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TR: So how do you plan to understand the link between activity in specific parts of the brain and consciousness?

BN: I don’t now how to figure it out, but it seems to me that stimulating a human brain such as my own would be a good place to start. If I could stimulate my MT, then, presumably I would know and could say whether I really see the [actual] dots moving [as in the monkey experiments] or something else altogether. This would be a start toward identifying the [specific aspects of consciousness that accompany] neural activation at different points in the nervous system.

TR: Do you think you could really get regulatory approval? What are the major ethical issues?

BN: Getting approval to do something like this would be difficult. Any human experiments in this country are under rigorous scrutiny. Lawyers and administrators at institutions take a dim view of this kind of thing because of the liability issues. And there is a definite slippery slope argument. I might be able to make a case for my own experiment, but it could set precedent for others for whom it would be more risky.

For example, if I did this experiment, it would probably be a big deal and get in the newspapers. Some young graduate student might see it as a way to get ahead in his career and decide to do it. He might put himself at greater risk than I would. Maybe he would probe deeper into his brain, where there is more risk of damaging the vasculature. It would be uncomfortable to think that I was responsible in part for that, even if my own adventure turned out just fine.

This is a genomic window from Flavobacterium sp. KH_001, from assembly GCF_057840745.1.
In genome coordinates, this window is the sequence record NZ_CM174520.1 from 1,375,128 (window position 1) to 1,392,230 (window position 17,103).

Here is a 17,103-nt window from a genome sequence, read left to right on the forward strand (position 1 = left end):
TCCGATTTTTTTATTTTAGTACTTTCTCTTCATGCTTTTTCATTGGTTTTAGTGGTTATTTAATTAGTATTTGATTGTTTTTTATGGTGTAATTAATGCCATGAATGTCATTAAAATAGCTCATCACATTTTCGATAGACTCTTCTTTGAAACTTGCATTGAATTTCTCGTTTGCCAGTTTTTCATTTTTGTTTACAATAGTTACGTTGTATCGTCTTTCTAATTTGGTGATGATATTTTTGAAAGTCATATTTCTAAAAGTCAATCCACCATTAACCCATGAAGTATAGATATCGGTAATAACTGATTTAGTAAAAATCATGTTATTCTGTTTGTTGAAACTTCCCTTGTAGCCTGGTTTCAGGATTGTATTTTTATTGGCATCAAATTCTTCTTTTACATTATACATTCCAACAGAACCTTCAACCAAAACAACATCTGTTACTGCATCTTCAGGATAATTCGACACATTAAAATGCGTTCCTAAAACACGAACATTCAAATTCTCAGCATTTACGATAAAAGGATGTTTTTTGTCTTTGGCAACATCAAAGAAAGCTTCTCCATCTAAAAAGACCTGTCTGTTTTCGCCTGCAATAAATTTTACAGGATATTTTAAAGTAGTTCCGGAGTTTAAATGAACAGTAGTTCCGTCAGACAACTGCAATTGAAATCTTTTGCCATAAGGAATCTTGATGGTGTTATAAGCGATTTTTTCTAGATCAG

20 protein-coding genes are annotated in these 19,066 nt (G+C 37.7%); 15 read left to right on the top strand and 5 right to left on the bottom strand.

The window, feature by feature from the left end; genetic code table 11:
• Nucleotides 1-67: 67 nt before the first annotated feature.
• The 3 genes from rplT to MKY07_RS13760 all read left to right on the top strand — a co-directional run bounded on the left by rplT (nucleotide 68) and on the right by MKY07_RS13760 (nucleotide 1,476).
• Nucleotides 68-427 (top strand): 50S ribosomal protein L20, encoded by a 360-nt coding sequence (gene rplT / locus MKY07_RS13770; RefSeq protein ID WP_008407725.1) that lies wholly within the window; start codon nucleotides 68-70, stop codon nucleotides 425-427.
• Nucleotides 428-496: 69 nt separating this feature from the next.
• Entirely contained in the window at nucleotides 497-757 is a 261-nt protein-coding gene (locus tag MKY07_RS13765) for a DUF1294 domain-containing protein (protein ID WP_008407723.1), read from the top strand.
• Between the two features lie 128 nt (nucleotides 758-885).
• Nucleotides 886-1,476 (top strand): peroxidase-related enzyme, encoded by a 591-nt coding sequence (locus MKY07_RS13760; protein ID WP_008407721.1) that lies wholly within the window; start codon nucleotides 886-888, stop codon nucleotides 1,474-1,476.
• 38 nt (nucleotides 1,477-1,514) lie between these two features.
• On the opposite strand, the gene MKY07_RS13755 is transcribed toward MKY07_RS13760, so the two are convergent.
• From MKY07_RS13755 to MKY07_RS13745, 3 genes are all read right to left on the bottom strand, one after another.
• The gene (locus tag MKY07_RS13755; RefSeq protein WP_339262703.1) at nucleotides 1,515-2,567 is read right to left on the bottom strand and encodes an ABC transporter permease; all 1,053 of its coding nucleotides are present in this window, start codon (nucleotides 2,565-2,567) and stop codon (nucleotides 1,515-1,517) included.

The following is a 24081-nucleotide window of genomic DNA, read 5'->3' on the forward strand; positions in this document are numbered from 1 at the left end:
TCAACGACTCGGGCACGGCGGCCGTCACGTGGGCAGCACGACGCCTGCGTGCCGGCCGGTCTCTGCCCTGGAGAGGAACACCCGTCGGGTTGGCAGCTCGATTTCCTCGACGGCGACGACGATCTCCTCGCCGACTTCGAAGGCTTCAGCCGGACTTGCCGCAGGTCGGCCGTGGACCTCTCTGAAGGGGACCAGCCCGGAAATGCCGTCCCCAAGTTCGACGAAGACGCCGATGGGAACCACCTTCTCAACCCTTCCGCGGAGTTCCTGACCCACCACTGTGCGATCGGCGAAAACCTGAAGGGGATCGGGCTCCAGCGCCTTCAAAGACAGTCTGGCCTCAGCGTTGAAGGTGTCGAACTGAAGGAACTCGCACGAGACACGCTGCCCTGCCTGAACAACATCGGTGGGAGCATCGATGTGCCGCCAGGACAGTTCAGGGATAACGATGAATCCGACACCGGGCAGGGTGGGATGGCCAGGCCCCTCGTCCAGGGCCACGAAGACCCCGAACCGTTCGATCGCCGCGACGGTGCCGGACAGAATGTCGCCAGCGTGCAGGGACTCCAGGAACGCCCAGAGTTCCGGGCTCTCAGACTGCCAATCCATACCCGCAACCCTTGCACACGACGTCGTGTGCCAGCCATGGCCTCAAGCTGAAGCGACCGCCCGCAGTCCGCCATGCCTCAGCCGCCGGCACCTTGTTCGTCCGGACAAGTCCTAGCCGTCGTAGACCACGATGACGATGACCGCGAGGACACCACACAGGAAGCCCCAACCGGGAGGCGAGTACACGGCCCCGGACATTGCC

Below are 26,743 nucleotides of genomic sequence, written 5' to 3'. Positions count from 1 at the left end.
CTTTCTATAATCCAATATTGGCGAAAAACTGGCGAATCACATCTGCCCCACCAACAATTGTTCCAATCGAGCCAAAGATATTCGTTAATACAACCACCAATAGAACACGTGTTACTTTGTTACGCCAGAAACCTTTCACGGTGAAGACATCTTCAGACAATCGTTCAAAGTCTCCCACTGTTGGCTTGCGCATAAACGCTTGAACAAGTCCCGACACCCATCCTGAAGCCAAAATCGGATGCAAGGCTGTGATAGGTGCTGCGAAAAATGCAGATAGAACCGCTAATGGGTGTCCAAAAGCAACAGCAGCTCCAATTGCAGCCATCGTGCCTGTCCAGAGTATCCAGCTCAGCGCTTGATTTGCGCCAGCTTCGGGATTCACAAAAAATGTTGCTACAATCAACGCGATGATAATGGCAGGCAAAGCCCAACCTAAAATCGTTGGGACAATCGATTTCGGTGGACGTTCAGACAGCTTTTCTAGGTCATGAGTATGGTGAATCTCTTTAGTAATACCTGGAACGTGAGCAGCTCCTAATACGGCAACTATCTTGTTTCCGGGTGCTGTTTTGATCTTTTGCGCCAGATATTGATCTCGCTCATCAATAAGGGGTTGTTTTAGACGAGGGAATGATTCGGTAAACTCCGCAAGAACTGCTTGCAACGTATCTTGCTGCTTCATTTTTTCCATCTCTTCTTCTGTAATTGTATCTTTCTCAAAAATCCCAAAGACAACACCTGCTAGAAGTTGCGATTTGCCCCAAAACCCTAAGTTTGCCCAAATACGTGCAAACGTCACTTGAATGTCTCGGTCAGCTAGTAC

TR: Do you really want to do this?

BN: Well, I’ve thought about it very carefully. I’ve talked to neurosurgeons, both in the United States and outside the country where the regulatory environment is less strict, about how practical and risky it is. If the risk of serious postsurgical complications was one in one hundred, I wouldn’t do it. If it was one in one thousand, I would seriously consider doing it. To my chagrin, most surgeons estimate the risk to be somewhere in between my benchmarks.

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Tagged: Biomedicine

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